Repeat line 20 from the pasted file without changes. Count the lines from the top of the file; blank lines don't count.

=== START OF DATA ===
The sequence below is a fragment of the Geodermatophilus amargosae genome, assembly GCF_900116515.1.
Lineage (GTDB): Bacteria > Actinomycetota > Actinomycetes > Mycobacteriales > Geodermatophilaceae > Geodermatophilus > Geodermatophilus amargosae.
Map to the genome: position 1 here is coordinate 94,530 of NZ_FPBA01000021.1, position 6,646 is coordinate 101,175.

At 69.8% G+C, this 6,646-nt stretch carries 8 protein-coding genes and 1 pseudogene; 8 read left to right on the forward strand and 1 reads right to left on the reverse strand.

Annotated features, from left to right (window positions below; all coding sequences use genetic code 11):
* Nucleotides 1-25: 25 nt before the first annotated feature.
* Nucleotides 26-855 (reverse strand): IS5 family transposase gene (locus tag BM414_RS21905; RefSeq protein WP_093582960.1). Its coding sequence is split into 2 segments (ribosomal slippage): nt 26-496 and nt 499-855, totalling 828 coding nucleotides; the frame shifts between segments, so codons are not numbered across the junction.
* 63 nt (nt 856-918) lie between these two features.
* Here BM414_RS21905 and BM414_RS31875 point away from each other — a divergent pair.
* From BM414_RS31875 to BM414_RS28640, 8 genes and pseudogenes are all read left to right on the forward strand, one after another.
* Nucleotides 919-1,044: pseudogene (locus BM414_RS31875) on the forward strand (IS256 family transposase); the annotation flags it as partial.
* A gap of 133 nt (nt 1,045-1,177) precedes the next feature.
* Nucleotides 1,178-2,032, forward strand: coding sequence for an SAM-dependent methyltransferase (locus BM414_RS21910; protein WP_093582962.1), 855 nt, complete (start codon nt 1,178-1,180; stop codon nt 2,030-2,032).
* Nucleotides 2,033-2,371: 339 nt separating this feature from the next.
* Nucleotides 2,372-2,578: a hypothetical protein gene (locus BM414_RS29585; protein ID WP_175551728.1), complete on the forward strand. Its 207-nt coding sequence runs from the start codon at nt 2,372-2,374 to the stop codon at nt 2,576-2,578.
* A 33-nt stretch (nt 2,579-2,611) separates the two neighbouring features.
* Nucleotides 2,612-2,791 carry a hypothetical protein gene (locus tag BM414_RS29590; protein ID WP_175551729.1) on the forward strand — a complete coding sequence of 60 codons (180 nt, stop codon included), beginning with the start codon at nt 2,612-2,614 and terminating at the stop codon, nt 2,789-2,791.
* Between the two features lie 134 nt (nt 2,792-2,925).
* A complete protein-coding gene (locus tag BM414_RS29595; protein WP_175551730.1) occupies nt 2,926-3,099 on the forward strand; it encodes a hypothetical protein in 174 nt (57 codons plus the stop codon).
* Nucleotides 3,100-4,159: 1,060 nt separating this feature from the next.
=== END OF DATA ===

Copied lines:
* Nucleotides 3,100-4,159: 1,060 nt separating this feature from the next.